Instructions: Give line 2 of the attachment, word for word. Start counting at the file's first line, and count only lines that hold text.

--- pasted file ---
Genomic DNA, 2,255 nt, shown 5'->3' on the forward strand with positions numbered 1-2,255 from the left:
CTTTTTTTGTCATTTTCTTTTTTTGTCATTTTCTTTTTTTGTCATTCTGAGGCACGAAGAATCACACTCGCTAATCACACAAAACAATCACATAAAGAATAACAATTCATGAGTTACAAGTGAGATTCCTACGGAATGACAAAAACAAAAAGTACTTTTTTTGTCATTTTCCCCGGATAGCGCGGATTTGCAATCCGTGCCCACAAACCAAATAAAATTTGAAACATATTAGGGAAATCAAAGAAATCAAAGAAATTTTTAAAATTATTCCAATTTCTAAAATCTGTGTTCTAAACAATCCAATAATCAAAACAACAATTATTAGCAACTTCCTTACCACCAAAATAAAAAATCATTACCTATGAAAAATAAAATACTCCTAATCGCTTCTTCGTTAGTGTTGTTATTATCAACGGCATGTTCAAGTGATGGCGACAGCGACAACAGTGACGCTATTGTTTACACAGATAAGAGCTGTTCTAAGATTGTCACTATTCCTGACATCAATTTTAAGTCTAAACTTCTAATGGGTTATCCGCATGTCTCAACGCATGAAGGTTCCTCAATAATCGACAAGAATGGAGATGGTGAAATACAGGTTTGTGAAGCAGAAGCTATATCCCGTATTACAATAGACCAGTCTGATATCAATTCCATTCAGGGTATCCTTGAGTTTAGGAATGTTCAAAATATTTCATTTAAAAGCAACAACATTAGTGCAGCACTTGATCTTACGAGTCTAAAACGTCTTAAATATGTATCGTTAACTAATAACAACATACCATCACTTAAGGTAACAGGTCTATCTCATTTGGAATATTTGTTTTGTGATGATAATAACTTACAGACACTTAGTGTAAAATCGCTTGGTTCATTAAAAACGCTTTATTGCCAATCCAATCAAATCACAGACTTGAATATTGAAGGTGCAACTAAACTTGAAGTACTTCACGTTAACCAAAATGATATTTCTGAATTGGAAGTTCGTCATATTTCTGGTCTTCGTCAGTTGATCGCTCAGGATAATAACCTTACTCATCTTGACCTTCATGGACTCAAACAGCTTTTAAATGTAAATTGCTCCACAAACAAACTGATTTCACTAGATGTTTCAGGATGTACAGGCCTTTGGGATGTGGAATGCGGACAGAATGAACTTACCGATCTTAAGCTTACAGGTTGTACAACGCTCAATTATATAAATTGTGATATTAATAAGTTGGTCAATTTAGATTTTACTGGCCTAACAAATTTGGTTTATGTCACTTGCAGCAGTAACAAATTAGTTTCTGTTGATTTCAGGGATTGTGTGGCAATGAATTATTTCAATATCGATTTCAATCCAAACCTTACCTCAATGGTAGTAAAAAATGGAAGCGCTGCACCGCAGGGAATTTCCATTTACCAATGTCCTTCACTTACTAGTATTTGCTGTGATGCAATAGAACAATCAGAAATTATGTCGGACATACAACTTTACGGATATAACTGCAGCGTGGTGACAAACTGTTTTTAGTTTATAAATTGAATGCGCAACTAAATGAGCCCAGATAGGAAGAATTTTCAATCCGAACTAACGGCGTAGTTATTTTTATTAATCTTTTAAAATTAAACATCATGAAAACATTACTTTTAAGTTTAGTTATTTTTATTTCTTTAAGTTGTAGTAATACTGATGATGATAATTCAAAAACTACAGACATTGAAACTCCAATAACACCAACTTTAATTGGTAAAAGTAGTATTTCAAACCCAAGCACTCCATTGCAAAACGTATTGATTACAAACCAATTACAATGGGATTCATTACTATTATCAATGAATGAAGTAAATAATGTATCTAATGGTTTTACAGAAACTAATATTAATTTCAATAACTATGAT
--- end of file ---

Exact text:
CTTTTTTTGTCATTTTCTTTTTTTGTCATTTTCTTTTTTTGTCATTCTGAGGCACGAAGAATCACACTCGCTAATCACACAAAACAATCACATAAAGAATAACAATTCATGAGTTACAAGTGAGATTCCTACGGAATGACAAAAACAAAAAGTACTTTTTTTGTCATTTTCCCCGGATAGCGCGGATTTGCAATCCGTGCCCACAAACCAAATAAAATTTGAAACATATTAGGGAAATCAAAGAAATCAAAGAAATTTTTAAAATTATTCCAATTTCTAAAATCTGTGTTCTAAACAATCCAATAATCAAAACAACAATTATTAGCAACTTCCTTACCACCAAAATAAAAAATCATTACCTATGAAAAATAAAATACTCCTAATCGCTTCTTCGTTAGTGTTGTTATTATCAACGGCATGTTCAAGTGATGGCGACAGCGACAACAGTGACGCTATTGTTTACACAGATAAGAGCTGTTCTAAGATTGTCACTATTCCTGACATCAATTTTAAGTCTAAACTTCTAATGGGTTATCCGCATGTCTCAACGCATGAAGGTTCCTCAATAATCGACAAGAATGGAGATGGTGAAATACAGGTTTGTGAAGCAGAAGCTATATCCCGTATTACAATAGACCAGTCTGATATCAATTCCATTCAGGGTATCCTTGAGTTTAGGAATGTTCAAAATATTTCATTTAAAAGCAACAACATTAGTGCAGCACTTGATCTTACGAGTCTAAAACGTCTTAAATATGTATCGTTAACTAATAACAACATACCATCACTTAAGGTAACAGGTCTATCTCATTTGGAATATTTGTTTTGTGATGATAATAACTTACAGACACTTAGTGTAAAATCGCTTGGTTCATTAAAAACGCTTTATTGCCAATCCAATCAAATCACAGACTTGAATATTGAAGGTGCAACTAAACTTGAAGTACTTCACGTTAACCAAAATGATATTTCTGAATTGGAAGTTCGTCATATTTCTGGTCTTCGTCAGTTGATCGCTCAGGATAATAACCTTACTCATCTTGACCTTCATGGACTCAAACAGCTTTTAAATGTAAATTGCTCCACAAACAAACTGATTTCACTAGATGTTTCAGGATGTACAGGCCTTTGGGATGTGGAATGCGGACAGAATGAACTTACCGATCTTAAGCTTACAGGTTGTACAACGCTCAATTATATAAATTGTGATATTAATAAGTTGGTCAATTTAGATTTTACTGGCCTAACAAATTTGGTTTATGTCACTTGCAGCAGTAACAAATTAGTTTCTGTTGATTTCAGGGATTGTGTGGCAATGAATTATTTCAATATCGATTTCAATCCAAACCTTACCTCAATGGTAGTAAAAAATGGAAGCGCTGCACCGCAGGGAATTTCCATTTACCAATGTCCTTCACTTACTAGTATTTGCTGTGATGCAATAGAACAATCAGAAATTATGTCGGACATACAACTTTACGGATATAACTGCAGCGTGGTGACAAACTGTTTTTAGTTTATAAATTGAATGCGCAACTAAATGAGCCCAGATAGGAAGAATTTTCAATCCGAACTAACGGCGTAGTTATTTTTATTAATCTTTTAAAATTAAACATCATGAAAACATTACTTTTAAGTTTAGTTATTTTTATTTCTTTAAGTTGTAGTAATACTGATGATGATAATTCAAAAACTACAGACATTGAAACTCCAATAACACCAACTTTAATTGGTAAAAGTAGTATTTCAAACCCAAGCACTCCATTGCAAAACGTATTGATTACAAACCAATTACAATGGGATTCATTACTATTATCAATGAATGAAGTAAATAATGTATCTAATGGTTTTACAGAAACTAATATTAATTTCAATAACTATGAT